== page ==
Jeff Jarrett Reveals How He Got Randy Savage Into TNA

The Jarrett and Poffo families go way back.

Speaking with Fightful's Sean Ross Sapp (full interview above), Jeff Jarrett spoke about Macho Man Randy Savage and how he came to have his final wrestling match ever for TNA. First, however, Jarrett gave some backstory as to their history together. According to the WWE Hall of Famer, Randy never expected to do business with the Continental Wrestling Association, founded by Jerry Jarrett, after their rival promotion, International Championship Wrestling, which was founded by Randy's father, went out of business. Jerry saw things differently, though, and knew it was a great opportunity to bring aboard a world-class talent. Here is what Jeff Jarrett had to say about the matter:

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"You know, him and my father—and again, we’re from the same neck of the woods as we say in these parts, right?—but, no Randy Savage, and I’ll say the Poffos, go way back with the Jarretts, back into the 70s. [Randy before, pre-Macho Man, not long after his baseball days, but, it’s no secret, ICW back in those days, the territory wars if you will, or the term outlaw wrestling was used around.] But, anyhow, when that came to a head, when they went out of business, he expected my dad not to want to do business with him, but it was just the opposite. It was a great opportunity to do business.

So, at that time, probably the last person on earth that Randy thought would want to go into business with him was Jerry Jarrett and Jerry Lawler. But, as fate would have it, they did get into business together and did some record box office at the time, right there—Rupp Arena, Lexington, Kentucky, Mid-South Coliseum, all around the horn. So, that stage of Randy’s career, he did his Loser Leaves Town in Memphis and the next thing you know he’s working for Vince McMahon and the WWF. So, there’s a long, long history."

Skipping ahead from the early 1980s, Randy Savage appeared in TNA Wrestling in 2004 after not having had a match since a May 2000 appearance on WCW Thunder. Savage confronted Jeff Jarrett at Victory Road in November and would have his final wrestling match ever just one month later at Turning Point, where he, AJ Styles, and Jeff Hardy defeated The Kings of Wrestling (Jarrett, Scott Hall, and Kevin Nash). Jeff Jarrett said this about how it came to be:

"Fast forward 20 something years. TNA, we’d just gotten to Orlando, and Randy and my father had started having conversations. I’d grown up in dressing rooms and I’d been around Randy and Randy in ’90 / ’91 / ’92, he had come and done some shots as the Macho Man. As big a star as he was, he came back to quote-unquote the home territory. So, I’d known Randy since I was in high school, my daddy had worked with him for years and then at that stage in his career, you think about the Macho Man—and I don’t know if you could really call it a last match with all the great matches he had, but maybe one of his last wrestling appearances—but, at that time, and this is one of those footnotes that, candidly, when me and Conrad get into the real in-depth story, Randy had the Spider-Man movie going on, his acting career, he also had—people don’t know—he had his rap career that was going on.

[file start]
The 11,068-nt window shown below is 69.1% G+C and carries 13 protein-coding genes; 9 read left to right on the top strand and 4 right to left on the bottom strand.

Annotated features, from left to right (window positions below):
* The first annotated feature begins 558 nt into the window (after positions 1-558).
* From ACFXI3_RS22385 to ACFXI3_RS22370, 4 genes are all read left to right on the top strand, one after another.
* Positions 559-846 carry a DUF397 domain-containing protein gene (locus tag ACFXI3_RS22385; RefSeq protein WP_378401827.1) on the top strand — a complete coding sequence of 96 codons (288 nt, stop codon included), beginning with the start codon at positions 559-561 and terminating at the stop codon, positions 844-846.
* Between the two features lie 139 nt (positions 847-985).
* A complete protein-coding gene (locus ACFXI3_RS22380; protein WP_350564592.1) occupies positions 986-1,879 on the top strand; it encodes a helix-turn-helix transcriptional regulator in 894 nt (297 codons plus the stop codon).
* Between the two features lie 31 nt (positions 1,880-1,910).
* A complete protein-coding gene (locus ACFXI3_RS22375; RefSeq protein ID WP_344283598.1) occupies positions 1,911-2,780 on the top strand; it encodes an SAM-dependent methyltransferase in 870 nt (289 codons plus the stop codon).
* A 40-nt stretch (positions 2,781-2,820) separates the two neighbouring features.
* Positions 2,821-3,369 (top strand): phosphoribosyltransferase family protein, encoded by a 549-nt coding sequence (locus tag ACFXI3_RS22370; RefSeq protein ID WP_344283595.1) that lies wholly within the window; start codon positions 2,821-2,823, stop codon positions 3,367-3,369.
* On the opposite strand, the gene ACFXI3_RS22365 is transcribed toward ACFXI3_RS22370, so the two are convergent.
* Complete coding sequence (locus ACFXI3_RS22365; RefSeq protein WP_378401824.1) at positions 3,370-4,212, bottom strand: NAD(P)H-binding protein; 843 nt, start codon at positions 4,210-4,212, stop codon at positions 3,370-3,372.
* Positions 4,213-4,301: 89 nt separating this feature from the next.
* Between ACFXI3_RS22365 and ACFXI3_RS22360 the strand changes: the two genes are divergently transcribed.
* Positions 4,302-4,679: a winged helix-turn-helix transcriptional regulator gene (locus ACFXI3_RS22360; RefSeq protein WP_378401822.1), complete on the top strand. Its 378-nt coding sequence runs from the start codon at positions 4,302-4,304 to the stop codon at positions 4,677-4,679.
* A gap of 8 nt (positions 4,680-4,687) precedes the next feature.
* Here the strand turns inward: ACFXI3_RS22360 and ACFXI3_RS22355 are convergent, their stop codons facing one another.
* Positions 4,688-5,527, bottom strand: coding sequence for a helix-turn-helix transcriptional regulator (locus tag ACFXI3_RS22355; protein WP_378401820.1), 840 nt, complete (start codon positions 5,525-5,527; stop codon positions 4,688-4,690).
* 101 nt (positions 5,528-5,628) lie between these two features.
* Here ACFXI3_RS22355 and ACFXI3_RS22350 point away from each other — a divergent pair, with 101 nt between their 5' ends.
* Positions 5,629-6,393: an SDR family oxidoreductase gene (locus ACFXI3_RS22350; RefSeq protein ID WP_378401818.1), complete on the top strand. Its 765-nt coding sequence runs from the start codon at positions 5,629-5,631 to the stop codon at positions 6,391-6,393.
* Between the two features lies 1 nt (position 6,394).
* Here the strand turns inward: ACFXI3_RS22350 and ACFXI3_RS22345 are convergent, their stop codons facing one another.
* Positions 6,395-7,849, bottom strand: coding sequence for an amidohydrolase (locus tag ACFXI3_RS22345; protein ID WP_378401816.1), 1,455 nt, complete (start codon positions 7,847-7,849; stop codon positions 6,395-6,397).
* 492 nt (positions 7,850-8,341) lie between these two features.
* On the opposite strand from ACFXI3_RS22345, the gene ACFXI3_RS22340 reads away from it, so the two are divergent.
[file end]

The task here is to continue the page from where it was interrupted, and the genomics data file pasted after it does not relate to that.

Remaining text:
So, when we get into those kinds of stories with Conrad, and me and Conrad have obviously had conversations off and on over the years about, ‘Jeff wants you to do it,’ and once Bruce came to work for us, he was like nudging me in the early days of Something to Wrestle With. So, it’s one of those things, persistence paid off. But, I’m just glad in a lot of ways that I didn’t say yes back then and now I am saying yes. But, the depths to the stories that we’re going to tell, and I appreciate you teeing it up to do a couple of previews. But, no, when we get into it there’s some fascinating stories about Randy and my father, and him there that day. It’s pretty cool. But, where Randy was at in life, not just the wrestling business, those kinds of stories will be told."

Macho Man famously appeared in Sam Raimi's 2002 film, Spider-Man, as Bonesaw. This was an homage to the fact that the first wrestling character Savage portrayed was named The Spider, and was very similar to the Marvel superhero. In 2003, Savage released his first rap album, titled 'Be a Man.'

Savage sadly passed away in May 2011 at the age of 58.

Jeff Jarrett's new podcast, My World, just debuted its first episode.

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